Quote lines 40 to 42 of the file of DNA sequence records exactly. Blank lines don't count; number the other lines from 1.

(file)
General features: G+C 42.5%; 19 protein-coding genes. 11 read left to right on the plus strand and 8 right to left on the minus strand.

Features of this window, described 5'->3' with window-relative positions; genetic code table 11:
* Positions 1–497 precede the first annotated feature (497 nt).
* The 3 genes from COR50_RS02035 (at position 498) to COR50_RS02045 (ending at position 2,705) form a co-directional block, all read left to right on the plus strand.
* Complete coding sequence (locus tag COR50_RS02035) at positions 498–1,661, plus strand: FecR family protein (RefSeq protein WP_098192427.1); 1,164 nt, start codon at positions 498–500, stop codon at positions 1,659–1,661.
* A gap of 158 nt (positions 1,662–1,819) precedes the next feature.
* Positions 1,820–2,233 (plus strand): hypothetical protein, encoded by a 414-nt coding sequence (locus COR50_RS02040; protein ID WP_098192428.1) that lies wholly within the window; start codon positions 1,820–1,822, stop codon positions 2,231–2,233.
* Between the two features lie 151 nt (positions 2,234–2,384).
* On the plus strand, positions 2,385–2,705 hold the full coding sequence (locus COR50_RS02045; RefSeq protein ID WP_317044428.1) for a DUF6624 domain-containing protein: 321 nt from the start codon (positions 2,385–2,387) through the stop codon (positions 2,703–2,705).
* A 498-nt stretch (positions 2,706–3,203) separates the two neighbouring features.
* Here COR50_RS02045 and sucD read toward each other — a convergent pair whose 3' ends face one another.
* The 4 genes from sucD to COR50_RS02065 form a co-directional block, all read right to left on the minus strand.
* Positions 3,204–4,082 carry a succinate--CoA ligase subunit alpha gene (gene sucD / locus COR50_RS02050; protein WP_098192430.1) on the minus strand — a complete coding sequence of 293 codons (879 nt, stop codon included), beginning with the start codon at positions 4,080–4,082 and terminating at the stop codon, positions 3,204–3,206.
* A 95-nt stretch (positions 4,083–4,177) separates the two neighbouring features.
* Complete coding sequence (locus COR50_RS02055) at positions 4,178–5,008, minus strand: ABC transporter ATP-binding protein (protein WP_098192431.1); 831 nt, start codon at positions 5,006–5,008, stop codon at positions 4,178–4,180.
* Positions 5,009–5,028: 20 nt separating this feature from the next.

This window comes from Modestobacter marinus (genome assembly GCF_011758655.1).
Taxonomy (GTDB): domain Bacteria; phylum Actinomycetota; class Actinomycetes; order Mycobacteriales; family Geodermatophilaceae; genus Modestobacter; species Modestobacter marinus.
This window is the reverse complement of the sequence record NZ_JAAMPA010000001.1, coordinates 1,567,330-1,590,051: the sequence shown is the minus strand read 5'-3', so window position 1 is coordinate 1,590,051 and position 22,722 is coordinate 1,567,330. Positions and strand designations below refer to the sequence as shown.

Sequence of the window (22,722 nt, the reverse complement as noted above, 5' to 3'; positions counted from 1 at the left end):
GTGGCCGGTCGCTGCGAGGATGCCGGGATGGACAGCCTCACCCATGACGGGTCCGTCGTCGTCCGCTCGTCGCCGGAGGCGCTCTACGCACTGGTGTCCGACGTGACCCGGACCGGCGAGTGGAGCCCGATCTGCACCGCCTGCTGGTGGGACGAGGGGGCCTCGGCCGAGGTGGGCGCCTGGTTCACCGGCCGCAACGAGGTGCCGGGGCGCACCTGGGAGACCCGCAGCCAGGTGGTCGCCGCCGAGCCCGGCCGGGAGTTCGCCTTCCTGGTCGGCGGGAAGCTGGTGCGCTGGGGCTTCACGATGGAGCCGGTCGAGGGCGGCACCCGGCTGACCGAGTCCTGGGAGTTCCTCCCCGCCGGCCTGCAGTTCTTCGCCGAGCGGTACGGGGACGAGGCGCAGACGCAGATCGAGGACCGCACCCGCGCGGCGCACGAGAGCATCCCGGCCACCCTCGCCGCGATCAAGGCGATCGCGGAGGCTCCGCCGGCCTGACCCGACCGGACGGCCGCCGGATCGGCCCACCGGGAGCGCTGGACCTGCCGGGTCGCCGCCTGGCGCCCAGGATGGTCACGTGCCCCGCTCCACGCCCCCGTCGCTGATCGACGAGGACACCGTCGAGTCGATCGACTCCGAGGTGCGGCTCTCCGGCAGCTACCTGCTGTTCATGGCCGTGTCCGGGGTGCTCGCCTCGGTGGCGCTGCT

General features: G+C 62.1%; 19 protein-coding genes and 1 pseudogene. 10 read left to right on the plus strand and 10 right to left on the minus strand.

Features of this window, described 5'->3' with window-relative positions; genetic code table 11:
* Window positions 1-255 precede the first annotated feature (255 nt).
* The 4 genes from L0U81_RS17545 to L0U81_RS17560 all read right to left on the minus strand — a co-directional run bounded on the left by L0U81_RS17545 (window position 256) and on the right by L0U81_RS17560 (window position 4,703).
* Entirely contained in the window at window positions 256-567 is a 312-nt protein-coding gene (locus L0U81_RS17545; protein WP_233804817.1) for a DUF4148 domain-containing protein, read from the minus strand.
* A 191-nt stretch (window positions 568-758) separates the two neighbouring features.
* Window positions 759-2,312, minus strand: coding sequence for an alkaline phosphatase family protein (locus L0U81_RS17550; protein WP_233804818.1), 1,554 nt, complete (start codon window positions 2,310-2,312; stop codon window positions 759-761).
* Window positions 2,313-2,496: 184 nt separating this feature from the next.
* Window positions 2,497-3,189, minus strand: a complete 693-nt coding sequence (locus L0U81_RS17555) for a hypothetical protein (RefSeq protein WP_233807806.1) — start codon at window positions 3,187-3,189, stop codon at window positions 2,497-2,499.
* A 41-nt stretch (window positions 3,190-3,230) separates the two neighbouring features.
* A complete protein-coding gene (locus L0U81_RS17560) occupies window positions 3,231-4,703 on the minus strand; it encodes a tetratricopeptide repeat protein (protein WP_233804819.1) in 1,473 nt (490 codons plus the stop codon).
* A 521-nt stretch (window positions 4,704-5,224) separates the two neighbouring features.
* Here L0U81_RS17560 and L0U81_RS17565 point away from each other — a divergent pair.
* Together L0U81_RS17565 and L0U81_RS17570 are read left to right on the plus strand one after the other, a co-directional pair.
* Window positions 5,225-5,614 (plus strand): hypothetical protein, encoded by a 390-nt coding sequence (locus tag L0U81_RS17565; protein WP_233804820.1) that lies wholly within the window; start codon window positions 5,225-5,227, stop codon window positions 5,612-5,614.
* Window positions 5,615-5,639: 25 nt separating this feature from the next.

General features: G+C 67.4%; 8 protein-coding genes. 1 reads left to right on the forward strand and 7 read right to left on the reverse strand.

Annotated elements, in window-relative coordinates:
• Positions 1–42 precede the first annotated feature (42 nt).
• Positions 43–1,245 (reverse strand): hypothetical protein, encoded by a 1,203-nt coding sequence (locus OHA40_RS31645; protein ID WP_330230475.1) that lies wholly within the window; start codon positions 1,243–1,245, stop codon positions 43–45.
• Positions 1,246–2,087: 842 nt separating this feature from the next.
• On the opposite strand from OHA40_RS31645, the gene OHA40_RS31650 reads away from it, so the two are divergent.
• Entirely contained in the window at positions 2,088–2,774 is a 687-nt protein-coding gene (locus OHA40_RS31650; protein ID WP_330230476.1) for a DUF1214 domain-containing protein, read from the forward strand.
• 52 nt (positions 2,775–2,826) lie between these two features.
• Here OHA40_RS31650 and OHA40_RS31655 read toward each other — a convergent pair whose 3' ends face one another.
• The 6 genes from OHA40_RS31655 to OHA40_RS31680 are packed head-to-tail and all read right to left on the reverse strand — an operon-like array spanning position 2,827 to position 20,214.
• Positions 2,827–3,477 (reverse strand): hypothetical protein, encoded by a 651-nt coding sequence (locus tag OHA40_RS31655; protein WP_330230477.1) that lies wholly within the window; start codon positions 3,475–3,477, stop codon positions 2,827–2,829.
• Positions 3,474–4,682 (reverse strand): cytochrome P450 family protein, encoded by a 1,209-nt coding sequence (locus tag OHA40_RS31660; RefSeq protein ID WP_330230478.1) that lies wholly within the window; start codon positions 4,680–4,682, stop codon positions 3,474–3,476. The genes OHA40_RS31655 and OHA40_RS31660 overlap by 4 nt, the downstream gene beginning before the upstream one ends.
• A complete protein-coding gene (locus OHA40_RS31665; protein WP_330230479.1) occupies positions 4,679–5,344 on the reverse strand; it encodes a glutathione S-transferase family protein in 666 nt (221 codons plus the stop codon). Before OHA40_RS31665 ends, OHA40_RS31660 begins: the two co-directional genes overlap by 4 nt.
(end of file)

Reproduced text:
• Positions 1–42 precede the first annotated feature (42 nt).
• Positions 43–1,245 (reverse strand): hypothetical protein, encoded by a 1,203-nt coding sequence (locus OHA40_RS31645; protein ID WP_330230475.1) that lies wholly within the window; start codon positions 1,243–1,245, stop codon positions 43–45.
• Positions 1,246–2,087: 842 nt separating this feature from the next.